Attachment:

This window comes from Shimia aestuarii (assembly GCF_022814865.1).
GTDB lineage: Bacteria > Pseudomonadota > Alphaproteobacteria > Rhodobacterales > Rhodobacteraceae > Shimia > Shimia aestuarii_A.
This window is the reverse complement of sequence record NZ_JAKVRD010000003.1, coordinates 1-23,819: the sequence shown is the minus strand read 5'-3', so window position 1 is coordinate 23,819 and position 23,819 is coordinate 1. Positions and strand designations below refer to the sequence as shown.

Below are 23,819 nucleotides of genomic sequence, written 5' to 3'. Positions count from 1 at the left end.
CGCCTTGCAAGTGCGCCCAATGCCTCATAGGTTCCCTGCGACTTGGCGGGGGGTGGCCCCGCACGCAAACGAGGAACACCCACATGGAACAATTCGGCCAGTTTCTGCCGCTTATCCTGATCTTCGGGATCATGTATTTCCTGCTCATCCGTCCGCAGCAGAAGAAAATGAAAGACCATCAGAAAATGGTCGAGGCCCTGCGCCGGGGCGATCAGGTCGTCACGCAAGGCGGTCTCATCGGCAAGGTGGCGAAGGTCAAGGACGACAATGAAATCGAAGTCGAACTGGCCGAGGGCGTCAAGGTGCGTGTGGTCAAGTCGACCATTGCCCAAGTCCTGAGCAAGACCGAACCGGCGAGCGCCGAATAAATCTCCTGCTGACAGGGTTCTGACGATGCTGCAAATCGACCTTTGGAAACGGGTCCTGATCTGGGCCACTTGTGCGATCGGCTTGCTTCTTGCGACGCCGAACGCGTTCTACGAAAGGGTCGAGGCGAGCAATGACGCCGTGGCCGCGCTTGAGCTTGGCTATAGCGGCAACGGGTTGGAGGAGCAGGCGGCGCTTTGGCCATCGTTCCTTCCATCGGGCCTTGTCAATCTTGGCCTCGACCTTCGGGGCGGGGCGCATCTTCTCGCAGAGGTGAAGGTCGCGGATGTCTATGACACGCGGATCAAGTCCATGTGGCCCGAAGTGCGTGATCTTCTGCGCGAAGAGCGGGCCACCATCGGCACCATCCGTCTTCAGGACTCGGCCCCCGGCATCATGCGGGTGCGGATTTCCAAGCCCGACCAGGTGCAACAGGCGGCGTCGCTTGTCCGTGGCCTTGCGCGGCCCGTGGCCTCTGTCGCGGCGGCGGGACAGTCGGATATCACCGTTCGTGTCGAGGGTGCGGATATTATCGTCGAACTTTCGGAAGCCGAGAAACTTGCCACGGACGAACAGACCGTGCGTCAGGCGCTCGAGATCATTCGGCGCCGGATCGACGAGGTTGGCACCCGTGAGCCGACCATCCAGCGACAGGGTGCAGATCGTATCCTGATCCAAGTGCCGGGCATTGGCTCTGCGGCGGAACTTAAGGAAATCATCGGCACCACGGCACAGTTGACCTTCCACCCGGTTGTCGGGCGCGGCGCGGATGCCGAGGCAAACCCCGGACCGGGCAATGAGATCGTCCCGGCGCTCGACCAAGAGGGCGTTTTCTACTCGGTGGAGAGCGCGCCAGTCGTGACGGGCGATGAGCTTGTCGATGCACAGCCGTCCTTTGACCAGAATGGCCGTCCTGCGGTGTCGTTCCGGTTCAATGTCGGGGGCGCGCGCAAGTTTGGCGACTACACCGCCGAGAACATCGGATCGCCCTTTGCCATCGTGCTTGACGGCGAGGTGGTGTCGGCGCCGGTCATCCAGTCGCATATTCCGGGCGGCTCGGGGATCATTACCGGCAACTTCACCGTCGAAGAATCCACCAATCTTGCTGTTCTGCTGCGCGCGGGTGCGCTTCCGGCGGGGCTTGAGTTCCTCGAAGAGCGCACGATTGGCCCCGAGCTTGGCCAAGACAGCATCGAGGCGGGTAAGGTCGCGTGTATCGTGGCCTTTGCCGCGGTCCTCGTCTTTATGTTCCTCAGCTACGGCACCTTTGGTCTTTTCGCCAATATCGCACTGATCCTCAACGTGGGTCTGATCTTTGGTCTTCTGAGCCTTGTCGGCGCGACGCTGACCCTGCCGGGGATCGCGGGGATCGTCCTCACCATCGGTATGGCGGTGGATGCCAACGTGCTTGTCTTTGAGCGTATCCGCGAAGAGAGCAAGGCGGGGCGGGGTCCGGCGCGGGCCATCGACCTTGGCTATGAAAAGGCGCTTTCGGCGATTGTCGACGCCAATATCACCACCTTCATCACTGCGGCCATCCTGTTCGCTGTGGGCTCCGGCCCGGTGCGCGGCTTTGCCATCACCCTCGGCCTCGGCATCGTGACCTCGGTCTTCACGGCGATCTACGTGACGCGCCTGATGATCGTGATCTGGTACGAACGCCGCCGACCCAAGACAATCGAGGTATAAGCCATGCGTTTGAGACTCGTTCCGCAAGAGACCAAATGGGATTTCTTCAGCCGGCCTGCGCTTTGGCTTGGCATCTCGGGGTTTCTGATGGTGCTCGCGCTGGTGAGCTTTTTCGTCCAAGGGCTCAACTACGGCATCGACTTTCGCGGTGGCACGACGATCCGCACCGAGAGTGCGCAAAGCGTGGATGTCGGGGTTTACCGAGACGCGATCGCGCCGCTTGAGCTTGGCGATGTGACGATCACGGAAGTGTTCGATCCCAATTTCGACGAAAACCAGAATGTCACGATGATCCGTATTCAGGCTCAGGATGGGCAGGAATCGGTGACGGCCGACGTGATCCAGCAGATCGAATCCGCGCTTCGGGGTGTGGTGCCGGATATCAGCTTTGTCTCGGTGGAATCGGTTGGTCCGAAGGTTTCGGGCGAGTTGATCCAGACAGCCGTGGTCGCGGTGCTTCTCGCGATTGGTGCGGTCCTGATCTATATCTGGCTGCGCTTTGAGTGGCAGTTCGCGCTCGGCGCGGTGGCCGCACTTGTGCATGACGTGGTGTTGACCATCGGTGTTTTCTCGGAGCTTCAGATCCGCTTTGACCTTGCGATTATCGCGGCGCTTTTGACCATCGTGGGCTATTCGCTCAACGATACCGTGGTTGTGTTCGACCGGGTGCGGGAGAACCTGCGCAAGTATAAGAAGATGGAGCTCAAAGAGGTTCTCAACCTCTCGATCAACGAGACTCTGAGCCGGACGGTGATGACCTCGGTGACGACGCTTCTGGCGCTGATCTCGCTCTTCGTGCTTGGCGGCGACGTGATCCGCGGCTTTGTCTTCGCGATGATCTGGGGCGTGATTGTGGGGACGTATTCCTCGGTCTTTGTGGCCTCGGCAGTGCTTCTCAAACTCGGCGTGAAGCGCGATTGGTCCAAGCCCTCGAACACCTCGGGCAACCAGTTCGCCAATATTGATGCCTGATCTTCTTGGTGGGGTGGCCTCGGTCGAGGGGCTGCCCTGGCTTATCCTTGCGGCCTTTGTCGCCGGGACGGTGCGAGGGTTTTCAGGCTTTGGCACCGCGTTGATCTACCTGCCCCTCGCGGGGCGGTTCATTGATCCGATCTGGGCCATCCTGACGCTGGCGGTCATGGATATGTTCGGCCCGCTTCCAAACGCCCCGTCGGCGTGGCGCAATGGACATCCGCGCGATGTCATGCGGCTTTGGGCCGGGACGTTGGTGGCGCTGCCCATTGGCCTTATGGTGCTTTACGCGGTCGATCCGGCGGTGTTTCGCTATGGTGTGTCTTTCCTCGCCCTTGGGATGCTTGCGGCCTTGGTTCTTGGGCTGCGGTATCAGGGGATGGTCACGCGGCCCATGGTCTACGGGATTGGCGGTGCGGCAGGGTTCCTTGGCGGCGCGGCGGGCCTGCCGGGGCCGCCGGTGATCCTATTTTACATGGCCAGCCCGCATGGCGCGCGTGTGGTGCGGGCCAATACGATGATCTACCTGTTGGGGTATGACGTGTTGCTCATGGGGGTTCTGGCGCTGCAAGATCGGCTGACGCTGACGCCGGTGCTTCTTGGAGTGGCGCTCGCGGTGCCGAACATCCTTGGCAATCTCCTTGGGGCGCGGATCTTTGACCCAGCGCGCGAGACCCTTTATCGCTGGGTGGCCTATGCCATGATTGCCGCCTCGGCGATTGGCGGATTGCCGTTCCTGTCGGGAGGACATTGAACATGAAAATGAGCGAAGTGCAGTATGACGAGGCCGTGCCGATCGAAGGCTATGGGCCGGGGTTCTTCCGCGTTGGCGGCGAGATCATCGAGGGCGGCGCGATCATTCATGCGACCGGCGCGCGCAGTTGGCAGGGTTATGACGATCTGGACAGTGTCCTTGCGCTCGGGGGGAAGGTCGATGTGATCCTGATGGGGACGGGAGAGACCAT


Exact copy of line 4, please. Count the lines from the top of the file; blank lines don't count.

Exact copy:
Below are 23,819 nucleotides of genomic sequence, written 5' to 3'. Positions count from 1 at the left end.